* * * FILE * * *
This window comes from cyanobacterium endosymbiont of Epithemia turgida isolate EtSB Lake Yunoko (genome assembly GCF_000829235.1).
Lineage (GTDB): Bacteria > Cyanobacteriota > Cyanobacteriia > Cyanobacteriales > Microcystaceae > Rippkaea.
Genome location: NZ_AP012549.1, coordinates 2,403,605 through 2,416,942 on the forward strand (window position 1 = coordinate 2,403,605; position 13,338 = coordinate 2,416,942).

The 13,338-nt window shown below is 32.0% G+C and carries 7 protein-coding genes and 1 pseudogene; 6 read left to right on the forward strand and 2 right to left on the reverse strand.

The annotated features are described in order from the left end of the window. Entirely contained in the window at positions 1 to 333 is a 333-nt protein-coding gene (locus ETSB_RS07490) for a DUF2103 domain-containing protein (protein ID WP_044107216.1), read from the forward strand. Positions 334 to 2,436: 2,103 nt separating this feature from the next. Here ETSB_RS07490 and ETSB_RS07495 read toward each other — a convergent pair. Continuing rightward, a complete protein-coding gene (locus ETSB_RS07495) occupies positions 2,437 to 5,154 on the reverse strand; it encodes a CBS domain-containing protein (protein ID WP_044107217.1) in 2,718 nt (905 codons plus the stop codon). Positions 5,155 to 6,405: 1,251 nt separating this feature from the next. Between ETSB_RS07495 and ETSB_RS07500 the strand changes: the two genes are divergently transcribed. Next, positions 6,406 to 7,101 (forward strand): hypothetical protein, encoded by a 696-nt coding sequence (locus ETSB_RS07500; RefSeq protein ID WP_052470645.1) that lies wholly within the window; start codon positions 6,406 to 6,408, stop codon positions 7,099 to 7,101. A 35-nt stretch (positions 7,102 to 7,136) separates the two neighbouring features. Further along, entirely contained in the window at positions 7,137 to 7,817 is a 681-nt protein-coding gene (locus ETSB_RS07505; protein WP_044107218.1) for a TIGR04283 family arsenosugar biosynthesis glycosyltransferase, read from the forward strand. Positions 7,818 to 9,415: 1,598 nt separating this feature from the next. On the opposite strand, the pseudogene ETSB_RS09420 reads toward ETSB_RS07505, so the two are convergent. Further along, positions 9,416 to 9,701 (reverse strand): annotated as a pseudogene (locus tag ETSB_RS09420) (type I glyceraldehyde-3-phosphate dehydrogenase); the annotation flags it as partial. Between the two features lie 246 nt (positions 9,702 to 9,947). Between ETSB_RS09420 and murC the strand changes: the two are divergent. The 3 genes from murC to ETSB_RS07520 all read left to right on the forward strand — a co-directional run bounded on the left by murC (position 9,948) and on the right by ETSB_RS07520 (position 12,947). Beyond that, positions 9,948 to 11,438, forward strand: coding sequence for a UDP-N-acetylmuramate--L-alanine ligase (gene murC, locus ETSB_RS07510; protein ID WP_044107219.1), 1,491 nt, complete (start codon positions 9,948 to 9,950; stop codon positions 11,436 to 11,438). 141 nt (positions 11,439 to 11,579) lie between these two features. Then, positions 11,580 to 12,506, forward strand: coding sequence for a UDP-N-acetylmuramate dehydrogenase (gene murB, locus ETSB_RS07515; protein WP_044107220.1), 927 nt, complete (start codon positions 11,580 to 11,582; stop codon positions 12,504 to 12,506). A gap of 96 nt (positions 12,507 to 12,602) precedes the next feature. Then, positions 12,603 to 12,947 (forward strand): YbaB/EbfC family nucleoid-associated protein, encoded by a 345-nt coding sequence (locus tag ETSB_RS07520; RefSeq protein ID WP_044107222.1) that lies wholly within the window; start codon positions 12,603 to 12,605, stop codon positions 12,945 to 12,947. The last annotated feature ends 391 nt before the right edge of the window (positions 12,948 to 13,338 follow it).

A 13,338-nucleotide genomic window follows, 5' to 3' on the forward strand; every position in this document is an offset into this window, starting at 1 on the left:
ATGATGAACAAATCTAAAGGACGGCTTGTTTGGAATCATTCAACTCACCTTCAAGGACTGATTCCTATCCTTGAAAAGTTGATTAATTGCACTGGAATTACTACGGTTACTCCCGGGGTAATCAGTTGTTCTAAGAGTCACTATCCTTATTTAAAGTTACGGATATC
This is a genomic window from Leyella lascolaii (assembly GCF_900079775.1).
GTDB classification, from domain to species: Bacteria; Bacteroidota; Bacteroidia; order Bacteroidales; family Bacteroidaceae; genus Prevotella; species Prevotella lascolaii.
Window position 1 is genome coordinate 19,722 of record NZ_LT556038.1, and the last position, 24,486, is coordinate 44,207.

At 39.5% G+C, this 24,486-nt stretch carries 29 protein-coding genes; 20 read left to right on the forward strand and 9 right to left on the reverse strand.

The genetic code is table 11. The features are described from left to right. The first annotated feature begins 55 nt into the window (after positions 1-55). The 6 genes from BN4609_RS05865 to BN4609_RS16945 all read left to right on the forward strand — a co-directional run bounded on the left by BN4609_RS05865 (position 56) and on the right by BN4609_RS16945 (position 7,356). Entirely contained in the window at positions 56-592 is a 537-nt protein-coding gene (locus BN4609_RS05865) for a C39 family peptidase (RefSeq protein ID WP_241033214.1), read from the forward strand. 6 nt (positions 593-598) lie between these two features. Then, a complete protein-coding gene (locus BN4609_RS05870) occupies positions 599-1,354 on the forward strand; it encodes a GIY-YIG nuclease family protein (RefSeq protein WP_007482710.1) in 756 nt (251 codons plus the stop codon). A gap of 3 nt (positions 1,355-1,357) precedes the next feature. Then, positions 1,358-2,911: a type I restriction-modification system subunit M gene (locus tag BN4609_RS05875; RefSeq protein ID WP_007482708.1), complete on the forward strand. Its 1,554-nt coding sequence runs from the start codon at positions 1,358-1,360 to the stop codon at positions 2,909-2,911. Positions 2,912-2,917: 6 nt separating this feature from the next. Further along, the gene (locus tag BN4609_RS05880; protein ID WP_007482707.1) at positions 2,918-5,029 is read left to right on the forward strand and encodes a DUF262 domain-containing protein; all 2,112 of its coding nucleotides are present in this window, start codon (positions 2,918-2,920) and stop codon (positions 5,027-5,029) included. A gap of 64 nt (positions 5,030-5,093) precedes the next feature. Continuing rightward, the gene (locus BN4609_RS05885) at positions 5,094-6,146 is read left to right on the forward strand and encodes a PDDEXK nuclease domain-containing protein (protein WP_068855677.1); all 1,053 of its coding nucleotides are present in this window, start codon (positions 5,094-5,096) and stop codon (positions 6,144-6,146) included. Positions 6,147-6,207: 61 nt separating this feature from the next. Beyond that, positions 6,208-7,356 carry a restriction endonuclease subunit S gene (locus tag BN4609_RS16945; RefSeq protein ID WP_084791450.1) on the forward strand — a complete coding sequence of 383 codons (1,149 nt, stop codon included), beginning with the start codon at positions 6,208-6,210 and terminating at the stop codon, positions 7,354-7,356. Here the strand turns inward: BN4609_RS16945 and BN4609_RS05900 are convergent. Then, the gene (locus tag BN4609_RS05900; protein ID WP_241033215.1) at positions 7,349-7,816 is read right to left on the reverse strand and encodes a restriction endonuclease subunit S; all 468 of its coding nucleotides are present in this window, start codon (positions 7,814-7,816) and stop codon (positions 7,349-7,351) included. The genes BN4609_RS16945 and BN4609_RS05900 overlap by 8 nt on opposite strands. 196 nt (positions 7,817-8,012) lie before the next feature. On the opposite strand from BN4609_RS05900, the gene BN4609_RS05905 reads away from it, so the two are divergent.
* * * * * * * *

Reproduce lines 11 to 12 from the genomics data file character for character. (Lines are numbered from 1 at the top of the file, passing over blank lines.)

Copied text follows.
At 39.5% G+C, this 24,486-nt stretch carries 29 protein-coding genes; 20 read left to right on the forward strand and 9 right to left on the reverse strand.

The genetic code is table 11. The features are described from left to right. The first annotated feature begins 55 nt into the window (after positions 1-55). The 6 genes from BN4609_RS05865 to BN4609_RS16945 all read left to right on the forward strand — a co-directional run bounded on the left by BN4609_RS05865 (position 56) and on the right by BN4609_RS16945 (position 7,356). Entirely contained in the window at positions 56-592 is a 537-nt protein-coding gene (locus BN4609_RS05865) for a C39 family peptidase (RefSeq protein ID WP_241033214.1), read from the forward strand. 6 nt (positions 593-598) lie between these two features. Then, a complete protein-coding gene (locus BN4609_RS05870) occupies positions 599-1,354 on the forward strand; it encodes a GIY-YIG nuclease family protein (RefSeq protein WP_007482710.1) in 756 nt (251 codons plus the stop codon). A gap of 3 nt (positions 1,355-1,357) precedes the next feature. Then, positions 1,358-2,911: a type I restriction-modification system subunit M gene (locus tag BN4609_RS05875; RefSeq protein ID WP_007482708.1), complete on the forward strand. Its 1,554-nt coding sequence runs from the start codon at positions 1,358-1,360 to the stop codon at positions 2,909-2,911. Positions 2,912-2,917: 6 nt separating this feature from the next. Further along, the gene (locus tag BN4609_RS05880; protein ID WP_007482707.1) at positions 2,918-5,029 is read left to right on the forward strand and encodes a DUF262 domain-containing protein; all 2,112 of its coding nucleotides are present in this window, start codon (positions 2,918-2,920) and stop codon (positions 5,027-5,029) included. A gap of 64 nt (positions 5,030-5,093) precedes the next feature. Continuing rightward, the gene (locus BN4609_RS05885) at positions 5,094-6,146 is read left to right on the forward strand and encodes a PDDEXK nuclease domain-containing protein (protein WP_068855677.1); all 1,053 of its coding nucleotides are present in this window, start codon (positions 5,094-5,096) and stop codon (positions 6,144-6,146) included. Positions 6,147-6,207: 61 nt separating this feature from the next. Beyond that, positions 6,208-7,356 carry a restriction endonuclease subunit S gene (locus tag BN4609_RS16945; RefSeq protein ID WP_084791450.1) on the forward strand — a complete coding sequence of 383 codons (1,149 nt, stop codon included), beginning with the start codon at positions 6,208-6,210 and terminating at the stop codon, positions 7,354-7,356. Here the strand turns inward: BN4609_RS16945 and BN4609_RS05900 are convergent. Then, the gene (locus tag BN4609_RS05900; protein ID WP_241033215.1) at positions 7,349-7,816 is read right to left on the reverse strand and encodes a restriction endonuclease subunit S; all 468 of its coding nucleotides are present in this window, start codon (positions 7,814-7,816) and stop codon (positions 7,349-7,351) included. The genes BN4609_RS16945 and BN4609_RS05900 overlap by 8 nt on opposite strands. 196 nt (positions 7,817-8,012) lie before the next feature. On the opposite strand from BN4609_RS05900, the gene BN4609_RS05905 reads away from it, so the two are divergent.